Monday, August 25, 2008

Fundamentals

Fundamentalism as defined by former U.S. President Jimmy Carter:
"A fundamentalist believes...that I am close to God. Everything that I believe is absolutely right. Anyone who disagrees with me, in any case, is inherently wrong and therefore, inferior. And it violates my basic principles if I negotiate with anyone else or listen to their point of view or modify my own positions at all."

11 comments:

Elena said...

I think President Carter might enjoy Candy's blog!

Karyn said...

one more reason to love Jimmy Carter :)

Kelly said...

Isn't Carter a former Southern Baptist who was with a group that started a different Baptist convention, because they felt that conservative Baptists had lost touch with their progressive roots? I seem to remember that Clinton was part of the group, as well.

Sue Bee said...

If Wikipedia is to believed, Jimmy & Bill were part of a group that broke from the SBC and started the New Baptist Covenant. It is described as a "broadly inclusive movement."

I think his definition of a fundamentalist pins the tail on the donkey.

Kelly said...

I think his definition of a fundamentalist pins the tail on the donkey.

I don't know, you might be painting with a broad brush there. ;)

Unashamed said...

Interestingly, it's not Candy that came to my mind when I read his definition...

Sue Bee said...

I don't know, you might be painting with a broad brush there.

Sorry if I am offending the open-minded and tolerant faction of fundamentalism. :o)

Kelly said...

I have met a few people who self-identified as fundamentalist, and still were able to have good religious discussions with me. They felt that people other than fundamentalists could be saved, and even conceded some of my Catholic points on occasion.

For example, one said that I was correct that the New Testament did speak highly of celibacy, and that it was a valid option for those in ministry.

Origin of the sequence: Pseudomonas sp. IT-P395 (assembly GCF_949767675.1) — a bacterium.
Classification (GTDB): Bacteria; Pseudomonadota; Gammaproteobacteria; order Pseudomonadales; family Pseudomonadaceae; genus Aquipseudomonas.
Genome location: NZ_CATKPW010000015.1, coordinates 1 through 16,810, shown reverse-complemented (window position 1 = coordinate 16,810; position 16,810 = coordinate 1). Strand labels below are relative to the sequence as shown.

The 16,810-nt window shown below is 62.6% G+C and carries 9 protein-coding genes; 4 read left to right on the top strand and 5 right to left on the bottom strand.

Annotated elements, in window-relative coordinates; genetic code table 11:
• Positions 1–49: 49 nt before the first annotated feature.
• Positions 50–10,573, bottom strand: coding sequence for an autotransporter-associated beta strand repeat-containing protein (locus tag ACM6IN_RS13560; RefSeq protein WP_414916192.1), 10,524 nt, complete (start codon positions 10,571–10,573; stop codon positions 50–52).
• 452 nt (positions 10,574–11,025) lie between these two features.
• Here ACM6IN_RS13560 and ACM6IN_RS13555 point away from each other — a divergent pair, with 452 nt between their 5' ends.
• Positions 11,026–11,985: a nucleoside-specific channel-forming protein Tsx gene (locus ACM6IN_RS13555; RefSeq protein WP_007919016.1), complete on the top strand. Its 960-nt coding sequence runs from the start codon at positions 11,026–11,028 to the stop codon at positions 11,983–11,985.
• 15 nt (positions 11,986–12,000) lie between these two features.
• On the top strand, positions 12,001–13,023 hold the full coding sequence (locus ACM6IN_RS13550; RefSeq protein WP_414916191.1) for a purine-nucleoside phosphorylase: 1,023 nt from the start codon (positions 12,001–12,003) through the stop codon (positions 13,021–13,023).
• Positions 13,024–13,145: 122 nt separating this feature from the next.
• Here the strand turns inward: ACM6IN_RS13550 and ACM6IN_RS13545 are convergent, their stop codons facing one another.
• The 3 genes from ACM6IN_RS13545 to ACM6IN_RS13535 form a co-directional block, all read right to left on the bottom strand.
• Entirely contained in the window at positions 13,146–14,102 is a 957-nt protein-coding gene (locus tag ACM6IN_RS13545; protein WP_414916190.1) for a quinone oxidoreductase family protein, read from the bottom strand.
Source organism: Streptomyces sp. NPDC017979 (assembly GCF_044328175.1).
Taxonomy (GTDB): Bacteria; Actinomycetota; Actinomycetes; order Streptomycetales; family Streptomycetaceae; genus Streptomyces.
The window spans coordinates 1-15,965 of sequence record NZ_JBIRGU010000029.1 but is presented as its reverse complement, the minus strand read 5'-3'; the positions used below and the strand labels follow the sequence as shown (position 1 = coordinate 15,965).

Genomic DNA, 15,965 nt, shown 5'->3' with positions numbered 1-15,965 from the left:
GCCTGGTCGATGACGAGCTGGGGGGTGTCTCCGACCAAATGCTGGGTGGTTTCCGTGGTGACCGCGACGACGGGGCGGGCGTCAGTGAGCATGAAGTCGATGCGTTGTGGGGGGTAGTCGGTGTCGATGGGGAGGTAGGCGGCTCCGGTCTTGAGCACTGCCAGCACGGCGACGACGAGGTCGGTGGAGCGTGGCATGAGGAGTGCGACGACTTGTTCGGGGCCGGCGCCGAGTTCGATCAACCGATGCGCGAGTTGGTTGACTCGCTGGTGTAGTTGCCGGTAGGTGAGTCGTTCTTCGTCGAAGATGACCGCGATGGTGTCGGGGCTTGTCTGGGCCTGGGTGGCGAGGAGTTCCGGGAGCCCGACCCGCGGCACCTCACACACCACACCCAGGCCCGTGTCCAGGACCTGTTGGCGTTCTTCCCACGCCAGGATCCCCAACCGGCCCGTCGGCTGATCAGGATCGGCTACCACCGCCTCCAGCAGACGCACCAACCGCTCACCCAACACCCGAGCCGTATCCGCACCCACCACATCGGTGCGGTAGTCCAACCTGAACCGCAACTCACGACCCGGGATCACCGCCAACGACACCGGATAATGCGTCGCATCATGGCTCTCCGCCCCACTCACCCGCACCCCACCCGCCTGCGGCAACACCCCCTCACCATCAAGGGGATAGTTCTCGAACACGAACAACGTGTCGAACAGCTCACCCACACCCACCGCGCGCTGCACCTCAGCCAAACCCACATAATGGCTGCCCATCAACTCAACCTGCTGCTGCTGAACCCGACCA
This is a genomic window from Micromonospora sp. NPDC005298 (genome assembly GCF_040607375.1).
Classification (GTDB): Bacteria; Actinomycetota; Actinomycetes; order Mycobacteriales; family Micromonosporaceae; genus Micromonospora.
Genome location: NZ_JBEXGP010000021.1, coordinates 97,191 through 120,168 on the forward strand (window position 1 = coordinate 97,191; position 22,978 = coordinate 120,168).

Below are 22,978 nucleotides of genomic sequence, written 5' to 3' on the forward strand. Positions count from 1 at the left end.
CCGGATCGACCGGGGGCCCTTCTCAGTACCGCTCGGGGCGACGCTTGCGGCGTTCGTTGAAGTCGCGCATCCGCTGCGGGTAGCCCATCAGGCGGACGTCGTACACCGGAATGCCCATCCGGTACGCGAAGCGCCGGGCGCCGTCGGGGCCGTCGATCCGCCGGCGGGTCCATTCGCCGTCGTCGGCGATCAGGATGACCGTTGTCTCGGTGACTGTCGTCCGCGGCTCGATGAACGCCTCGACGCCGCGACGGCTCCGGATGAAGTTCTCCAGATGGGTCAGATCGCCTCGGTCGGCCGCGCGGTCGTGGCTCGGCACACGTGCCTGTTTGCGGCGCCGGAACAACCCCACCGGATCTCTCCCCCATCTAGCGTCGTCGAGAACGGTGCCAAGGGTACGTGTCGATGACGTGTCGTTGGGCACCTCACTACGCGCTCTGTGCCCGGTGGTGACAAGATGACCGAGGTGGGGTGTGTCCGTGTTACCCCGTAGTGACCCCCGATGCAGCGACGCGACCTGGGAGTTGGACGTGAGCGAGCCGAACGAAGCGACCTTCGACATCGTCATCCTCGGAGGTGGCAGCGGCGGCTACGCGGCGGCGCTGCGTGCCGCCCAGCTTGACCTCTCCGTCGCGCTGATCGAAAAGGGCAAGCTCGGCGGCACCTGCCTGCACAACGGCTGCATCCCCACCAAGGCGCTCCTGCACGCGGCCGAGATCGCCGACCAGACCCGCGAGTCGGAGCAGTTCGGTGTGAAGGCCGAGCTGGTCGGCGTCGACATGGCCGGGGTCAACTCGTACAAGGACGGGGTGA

I have found them to be, in general, pretty "my way or the highway" but I still try to refrain from labeling the entire group as such.

sara said...

Kelly, you are quick! and funny!

Sue, I actually do have troubles with the vague terms "fundamentalist" & "evangelical." Growing up, I was taught that being a fundamentalist meant that one was a "back to basics" Christian who tried not to add extra-biblical teachings to his walk. Evangelical, until I learned otherwise here on the web, always meant that one took the Great Commission seriously even in the everyday. Maybe those weren't the correct theological definitions even then and I know that not how these words are used in common parlance today. I still find it so strange that "Evangelical" has become an insult. Weird.

Kelly said...

I actually do have troubles with the vague terms "fundamentalist" & "evangelical."

The problem with using terms fundamentalist and evangelical, is that they mean something different everyone, as you found. My husband once took exception to my describing his parents as evangelical, because it was a synonym to fundamentalist to him.

Just look at how often we are forced to hear about "Muslim fundamentalists" when fundamentalist is a distinctively Christian term. Sort of like describing the sharing of food offered to a Hindu idol as "eucharist."

PBS had a very good series a few years back called Mine Eyes Have Seen the Glory, and there is a book based on it by Randall Balmer, of the same name. I found it helpful for understanding the theological differences between fundamentalist and evangelical. My husband still thinks they're synonyms, though!

sara said...

Thanks, Kelly. I'll see if I can find the series online. I wonder if netflix would have it.